Facebook has had several high-profile privacy lapses in the past couple of years. The FTC has been looking into Facebook's involvement with the data-mining firm Cambridge Analytica scandal since last March. That company accessed the data of as many as 87 million Facebook users without their consent.
The 2011 FTC agreement bound Facebook to a 20-year privacy commitment; violations could subject Facebook to fines of $41,484 per violation per user per day. The agreement requires that Facebook's users give "affirmative express consent" any time that data they haven't made public is shared with a third party.
The now-defunct Cambridge Analytica, which provided political data services to the 2016 Trump campaign and others, had wide access to normally private user data. It exploited a Facebook loophole that allowed it to see the data of people's friends, and not just people who explicitly permitted access when they took a personality quiz. While Facebook did have controls in place that allowed people to restrict such access, they are found buried in the site's settings and are difficult to find.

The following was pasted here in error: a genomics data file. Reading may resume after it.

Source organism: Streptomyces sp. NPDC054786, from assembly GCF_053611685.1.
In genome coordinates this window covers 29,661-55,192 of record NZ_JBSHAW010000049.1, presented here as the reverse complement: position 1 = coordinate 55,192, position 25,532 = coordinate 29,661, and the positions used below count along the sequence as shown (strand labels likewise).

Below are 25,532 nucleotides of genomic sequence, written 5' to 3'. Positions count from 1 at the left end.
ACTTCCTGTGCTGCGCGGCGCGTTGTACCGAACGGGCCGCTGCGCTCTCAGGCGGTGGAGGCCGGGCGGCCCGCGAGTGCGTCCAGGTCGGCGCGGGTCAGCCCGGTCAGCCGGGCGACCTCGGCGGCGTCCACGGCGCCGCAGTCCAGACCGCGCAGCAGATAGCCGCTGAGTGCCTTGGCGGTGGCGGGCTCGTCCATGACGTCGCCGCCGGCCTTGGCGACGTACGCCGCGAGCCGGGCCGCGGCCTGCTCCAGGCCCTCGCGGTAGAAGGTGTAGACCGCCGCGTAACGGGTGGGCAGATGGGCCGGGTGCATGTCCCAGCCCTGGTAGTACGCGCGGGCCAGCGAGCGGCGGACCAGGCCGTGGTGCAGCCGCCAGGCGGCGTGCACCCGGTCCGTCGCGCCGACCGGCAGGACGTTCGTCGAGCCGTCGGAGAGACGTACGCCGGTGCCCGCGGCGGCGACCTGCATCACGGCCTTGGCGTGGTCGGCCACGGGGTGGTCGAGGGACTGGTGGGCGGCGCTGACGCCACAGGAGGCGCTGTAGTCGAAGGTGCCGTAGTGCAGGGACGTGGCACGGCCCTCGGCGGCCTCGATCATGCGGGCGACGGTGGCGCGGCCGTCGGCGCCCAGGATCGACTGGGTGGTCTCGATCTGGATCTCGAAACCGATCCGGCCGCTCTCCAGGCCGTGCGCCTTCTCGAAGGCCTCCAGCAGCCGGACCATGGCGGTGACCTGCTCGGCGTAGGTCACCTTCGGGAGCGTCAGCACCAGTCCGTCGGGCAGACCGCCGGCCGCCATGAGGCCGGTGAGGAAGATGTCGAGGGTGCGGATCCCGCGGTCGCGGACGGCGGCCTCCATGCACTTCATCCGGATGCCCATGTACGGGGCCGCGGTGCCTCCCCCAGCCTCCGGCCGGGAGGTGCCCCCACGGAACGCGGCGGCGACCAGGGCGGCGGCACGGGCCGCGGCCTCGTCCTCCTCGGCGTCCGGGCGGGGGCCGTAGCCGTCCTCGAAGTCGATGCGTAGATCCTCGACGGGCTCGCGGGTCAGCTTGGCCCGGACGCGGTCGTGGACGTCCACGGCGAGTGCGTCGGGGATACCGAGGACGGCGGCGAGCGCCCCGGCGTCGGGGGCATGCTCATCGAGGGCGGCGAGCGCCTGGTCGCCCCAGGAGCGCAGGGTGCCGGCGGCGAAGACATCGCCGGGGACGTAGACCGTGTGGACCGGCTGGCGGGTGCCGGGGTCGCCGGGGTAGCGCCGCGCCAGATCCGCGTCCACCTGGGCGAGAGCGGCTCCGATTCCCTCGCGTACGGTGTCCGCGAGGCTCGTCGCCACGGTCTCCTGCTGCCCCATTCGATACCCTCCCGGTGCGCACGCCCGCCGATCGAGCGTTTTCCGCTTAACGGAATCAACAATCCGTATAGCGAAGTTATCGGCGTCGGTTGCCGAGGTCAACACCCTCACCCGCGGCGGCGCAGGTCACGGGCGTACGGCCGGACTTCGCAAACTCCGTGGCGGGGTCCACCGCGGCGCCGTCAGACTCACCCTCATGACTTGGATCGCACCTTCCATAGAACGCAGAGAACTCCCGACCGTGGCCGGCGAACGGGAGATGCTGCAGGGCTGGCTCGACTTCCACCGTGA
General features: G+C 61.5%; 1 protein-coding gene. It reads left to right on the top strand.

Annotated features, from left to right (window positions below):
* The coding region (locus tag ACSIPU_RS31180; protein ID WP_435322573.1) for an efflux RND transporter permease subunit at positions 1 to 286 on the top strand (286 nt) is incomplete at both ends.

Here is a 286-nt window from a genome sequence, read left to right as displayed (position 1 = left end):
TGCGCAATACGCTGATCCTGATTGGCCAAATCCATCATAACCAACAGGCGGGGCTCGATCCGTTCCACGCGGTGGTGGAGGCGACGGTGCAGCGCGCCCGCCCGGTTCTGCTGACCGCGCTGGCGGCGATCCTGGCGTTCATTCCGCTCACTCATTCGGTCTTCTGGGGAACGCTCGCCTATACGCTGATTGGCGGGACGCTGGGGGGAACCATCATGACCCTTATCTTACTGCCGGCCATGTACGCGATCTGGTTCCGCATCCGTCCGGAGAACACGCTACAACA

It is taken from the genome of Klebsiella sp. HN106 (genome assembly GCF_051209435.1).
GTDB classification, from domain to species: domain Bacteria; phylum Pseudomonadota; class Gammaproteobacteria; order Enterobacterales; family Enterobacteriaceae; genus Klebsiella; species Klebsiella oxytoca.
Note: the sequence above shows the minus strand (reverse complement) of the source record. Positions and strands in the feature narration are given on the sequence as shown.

In addition to the FTC investigation, Facebook faces several others in the U.S. and Europe, including one from the Irish Data Protection Commission , and others in Belgium and Germany . Ireland is Facebook's lead privacy regulator for Europe. The FTC is also reportedly looking into how it might hold CEO Mark Zuckerberg accountable for the company's privacy lapses.